Start your fire with as much charcoal as you can evenly spread over your grate in one solid layer. DON'T use lighter fluid or match light charcoal for this, use a charcoal chimney to get a good hot fire going.
what's that? You always use matchlight because your fire goes out? That stuff adds nasty flavors to your food, and makes your smoke hurt your lungs and eyes more. Even worse, it's completely unnecessary and expensive. Just pick up a chimney charcoal starter for $10.
The way it works is simple. Its basically a big tin can with a grate in the middle, and some holes punched in the sides near the bottom. You crumple up a couple sheets of newspaper in the bottom, fill the top with your charcoal, put it on your grate, and then light the newspaper. In 10-20 minutes you'll have red hot slightly ashed coals to dump into your fire. The can acts as a chimney to direct the heat and flame up through the pile of charcoal, and the holes allow convection to suck air in like a little ramjet.
Once the coals are red, and have grayed over slightly, spread the fire evenly over the charcoal grate (which you generally DON'T want to do, because you want different heat zones in your grill, and a spread fire makes for relatively low heat with cold spots)and let it reduce to ash while the olive oil smokes and carbonizes on everything.
Let the fire burn down completely, and DON'T clean the ashes out; they are for your ash bed. This acts as an insulator against heat loss from the grill. Unfortunately it's not all that effective unless its REALLY thick, so we have our next step.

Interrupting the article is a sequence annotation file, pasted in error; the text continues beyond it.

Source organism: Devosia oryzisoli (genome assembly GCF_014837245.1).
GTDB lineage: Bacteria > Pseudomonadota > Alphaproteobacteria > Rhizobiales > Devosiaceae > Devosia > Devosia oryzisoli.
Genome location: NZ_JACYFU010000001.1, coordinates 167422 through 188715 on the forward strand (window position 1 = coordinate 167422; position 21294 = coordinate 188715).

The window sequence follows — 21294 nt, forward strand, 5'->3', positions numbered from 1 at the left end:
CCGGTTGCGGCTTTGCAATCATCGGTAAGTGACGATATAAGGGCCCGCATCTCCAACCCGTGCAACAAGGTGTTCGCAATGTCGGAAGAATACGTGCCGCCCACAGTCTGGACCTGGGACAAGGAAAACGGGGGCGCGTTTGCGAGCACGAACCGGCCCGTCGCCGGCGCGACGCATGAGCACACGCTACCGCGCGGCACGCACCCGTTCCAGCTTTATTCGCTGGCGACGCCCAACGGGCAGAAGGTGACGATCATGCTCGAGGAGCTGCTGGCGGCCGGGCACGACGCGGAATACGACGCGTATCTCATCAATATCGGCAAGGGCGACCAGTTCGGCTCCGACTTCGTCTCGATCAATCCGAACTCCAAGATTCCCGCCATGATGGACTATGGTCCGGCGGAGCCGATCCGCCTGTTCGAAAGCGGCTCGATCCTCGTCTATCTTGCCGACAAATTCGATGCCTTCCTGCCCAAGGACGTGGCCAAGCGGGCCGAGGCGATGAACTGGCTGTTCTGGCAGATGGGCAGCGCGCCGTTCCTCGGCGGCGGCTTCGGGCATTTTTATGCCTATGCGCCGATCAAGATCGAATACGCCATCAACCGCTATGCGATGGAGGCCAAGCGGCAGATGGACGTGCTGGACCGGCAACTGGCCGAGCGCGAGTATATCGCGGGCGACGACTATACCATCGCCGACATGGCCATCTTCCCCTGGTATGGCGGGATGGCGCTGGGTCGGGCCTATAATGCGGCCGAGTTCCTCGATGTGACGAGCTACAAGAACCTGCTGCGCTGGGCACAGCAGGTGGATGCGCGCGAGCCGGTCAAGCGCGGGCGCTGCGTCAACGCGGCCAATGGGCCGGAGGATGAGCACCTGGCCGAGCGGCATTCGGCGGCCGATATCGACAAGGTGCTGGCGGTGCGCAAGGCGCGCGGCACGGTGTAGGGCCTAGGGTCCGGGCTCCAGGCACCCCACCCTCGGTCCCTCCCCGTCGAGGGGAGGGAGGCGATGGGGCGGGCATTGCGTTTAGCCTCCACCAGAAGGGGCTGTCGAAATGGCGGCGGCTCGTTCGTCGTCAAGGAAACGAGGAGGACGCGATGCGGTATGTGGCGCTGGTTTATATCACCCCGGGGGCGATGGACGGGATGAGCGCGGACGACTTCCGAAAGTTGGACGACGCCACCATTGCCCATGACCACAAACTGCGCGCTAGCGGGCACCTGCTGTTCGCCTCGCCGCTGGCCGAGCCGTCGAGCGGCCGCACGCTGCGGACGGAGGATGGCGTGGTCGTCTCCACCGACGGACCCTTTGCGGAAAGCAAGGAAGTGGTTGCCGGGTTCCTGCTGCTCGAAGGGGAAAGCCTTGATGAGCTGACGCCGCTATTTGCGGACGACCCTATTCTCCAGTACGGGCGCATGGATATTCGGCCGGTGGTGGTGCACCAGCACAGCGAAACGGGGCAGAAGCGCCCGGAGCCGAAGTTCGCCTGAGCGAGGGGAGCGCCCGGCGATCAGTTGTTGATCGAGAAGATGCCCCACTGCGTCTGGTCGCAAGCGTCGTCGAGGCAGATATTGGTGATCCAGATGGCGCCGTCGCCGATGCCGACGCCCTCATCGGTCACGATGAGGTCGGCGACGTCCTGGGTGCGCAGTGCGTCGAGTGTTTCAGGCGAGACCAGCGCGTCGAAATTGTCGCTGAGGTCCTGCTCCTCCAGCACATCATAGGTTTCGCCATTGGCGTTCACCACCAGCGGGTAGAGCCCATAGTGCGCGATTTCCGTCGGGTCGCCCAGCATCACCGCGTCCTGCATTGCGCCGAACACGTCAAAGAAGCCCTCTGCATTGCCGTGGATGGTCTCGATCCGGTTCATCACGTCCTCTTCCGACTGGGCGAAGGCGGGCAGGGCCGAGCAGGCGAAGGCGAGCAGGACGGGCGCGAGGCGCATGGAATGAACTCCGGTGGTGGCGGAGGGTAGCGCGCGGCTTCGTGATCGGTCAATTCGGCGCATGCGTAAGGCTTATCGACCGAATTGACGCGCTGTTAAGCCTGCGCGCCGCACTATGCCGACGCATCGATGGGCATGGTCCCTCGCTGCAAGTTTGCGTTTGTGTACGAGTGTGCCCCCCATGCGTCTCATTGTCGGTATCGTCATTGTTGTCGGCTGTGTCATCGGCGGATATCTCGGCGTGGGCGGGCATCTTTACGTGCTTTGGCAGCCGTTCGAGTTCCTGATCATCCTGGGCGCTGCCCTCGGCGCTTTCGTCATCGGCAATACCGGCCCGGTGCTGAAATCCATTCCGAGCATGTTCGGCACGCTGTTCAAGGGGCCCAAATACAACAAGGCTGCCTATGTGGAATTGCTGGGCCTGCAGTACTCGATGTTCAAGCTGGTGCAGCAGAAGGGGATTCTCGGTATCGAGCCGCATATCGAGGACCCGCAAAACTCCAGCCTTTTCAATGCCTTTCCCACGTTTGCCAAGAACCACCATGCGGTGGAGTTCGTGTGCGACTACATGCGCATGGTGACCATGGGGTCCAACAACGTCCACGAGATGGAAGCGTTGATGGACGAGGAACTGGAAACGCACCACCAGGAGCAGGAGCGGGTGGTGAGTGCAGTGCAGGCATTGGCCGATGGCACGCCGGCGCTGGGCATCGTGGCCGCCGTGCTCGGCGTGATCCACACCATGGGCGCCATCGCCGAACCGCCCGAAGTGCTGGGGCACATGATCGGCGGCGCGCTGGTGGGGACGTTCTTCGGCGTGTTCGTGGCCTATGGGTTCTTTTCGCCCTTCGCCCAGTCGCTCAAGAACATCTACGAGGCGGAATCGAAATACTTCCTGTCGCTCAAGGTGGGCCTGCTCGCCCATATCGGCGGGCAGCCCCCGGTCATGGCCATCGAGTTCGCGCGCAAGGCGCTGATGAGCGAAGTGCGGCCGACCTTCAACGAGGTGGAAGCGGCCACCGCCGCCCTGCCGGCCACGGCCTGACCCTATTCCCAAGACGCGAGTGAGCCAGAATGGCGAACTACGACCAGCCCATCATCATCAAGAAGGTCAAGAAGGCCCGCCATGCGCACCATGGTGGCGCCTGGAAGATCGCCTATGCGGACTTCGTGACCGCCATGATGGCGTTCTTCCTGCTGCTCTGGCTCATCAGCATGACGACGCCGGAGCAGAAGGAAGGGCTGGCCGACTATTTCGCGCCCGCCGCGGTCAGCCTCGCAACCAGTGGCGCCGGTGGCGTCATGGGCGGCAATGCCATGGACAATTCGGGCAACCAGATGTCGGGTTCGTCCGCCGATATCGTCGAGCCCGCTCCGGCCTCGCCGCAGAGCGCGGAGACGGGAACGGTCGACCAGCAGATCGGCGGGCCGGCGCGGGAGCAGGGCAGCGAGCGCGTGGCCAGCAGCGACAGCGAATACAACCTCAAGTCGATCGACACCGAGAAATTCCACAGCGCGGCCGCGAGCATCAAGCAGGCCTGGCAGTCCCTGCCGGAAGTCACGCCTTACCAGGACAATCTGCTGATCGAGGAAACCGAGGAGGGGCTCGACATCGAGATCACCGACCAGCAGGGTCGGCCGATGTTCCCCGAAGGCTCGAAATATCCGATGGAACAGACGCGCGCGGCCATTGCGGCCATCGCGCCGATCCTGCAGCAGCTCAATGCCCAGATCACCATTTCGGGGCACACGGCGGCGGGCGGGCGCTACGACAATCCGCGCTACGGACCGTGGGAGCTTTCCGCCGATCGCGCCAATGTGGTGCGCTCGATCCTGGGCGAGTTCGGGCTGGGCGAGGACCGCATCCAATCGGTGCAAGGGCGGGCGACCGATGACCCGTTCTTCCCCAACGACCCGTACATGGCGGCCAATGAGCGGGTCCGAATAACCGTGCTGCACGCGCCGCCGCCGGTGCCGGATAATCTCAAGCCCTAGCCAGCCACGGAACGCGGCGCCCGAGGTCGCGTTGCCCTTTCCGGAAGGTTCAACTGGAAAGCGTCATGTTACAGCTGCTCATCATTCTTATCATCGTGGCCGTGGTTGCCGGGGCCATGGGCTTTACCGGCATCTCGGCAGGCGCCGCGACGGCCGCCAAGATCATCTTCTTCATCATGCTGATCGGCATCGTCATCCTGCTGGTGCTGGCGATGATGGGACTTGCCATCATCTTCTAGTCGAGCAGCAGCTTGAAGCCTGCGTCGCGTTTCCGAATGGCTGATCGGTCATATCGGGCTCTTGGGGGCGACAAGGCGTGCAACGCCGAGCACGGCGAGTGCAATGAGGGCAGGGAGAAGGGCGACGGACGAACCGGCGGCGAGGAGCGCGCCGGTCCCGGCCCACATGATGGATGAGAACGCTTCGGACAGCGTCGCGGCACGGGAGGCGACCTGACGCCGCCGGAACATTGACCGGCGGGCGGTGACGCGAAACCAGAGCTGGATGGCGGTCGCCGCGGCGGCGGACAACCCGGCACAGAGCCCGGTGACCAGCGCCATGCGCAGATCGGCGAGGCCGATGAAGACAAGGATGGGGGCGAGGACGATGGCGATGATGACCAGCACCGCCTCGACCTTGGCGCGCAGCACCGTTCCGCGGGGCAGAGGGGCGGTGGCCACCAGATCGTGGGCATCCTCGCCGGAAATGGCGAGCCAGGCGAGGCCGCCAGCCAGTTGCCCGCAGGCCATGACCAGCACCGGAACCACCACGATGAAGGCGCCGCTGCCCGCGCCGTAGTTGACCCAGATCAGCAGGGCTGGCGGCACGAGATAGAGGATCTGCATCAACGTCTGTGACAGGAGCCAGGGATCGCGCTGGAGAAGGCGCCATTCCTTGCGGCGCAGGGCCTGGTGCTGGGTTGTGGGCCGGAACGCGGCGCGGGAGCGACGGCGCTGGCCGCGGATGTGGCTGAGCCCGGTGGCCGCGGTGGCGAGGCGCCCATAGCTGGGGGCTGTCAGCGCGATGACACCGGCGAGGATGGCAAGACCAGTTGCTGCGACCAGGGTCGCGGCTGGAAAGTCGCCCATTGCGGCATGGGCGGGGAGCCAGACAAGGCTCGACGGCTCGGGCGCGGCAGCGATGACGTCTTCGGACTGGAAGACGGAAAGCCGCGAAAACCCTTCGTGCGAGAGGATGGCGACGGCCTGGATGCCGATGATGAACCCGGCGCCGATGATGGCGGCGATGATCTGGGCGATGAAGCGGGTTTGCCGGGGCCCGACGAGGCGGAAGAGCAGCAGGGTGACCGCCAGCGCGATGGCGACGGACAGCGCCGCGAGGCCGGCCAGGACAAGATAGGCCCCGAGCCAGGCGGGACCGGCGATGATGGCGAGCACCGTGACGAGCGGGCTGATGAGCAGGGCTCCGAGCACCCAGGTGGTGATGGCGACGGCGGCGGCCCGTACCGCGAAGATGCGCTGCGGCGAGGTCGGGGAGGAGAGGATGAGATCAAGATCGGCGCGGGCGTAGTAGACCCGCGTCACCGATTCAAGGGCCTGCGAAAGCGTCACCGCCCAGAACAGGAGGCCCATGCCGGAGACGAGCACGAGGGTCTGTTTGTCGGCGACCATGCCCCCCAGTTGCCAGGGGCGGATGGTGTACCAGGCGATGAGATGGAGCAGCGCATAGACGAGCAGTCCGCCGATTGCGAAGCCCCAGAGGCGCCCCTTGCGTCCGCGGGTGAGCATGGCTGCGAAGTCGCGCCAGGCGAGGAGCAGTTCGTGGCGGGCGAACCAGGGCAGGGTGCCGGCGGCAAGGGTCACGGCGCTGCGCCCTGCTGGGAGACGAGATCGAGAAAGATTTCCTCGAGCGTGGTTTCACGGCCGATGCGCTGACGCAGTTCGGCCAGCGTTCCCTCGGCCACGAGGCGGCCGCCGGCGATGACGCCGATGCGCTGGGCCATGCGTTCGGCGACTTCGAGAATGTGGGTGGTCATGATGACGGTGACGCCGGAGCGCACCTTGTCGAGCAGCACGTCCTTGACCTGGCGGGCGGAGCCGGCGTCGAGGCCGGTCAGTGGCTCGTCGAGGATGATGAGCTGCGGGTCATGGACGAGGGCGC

Once you have started your ash bed, let the grill cool, and lay down a bed of thin firebrick, quarry tile, sandstone, or lavarock under the fire grate. This is to absorb and reflect heat and allow air motion under the fire. It's important that you still have room for ashes to fall through, and air to move under the firegrate.
Now you want another fire going, this one nice and hot. Wipe down the grill bars with oil again, and build the fire high so that the flames are touching the bars; and let the bars season.
Once that fire has burned down to hot coals, THEN you are ready to wipe the grill bars one more time with the oil, and COOK.
Oh and the reason for the title above?
Well a grill isn't PROPERLY christened until you've managed to burn all your armhair off in a flare up.
Suffice it to say our new grill is properly christened.
UPDATE: Tournedos you could cut with a fork... in fact I did. Those were the second best tenderloins I've ever done at home; and I've done them a few hundred times. At first I thought they were underdone because they were so soft to the touch, but they were perfect inside and out, the texture was just that good.
Since we cut it ourselves we were able to trim and section it properly, and the meat cuts were perfect 2" thick, with no unrendered fat and no connective tissue (try getting cuts that good from the supermarket. You HAVE to go to abutcher to get it done right).
The only better I've had is from our butcher, who does dry aged prime.
The best part though, is the cost. Total cost for the whole meal for the two of us was maybe $20; and we had about a pound of tenderloin each. Even better, the Chateaubriand roast, and the chain are still waiting in the fridge.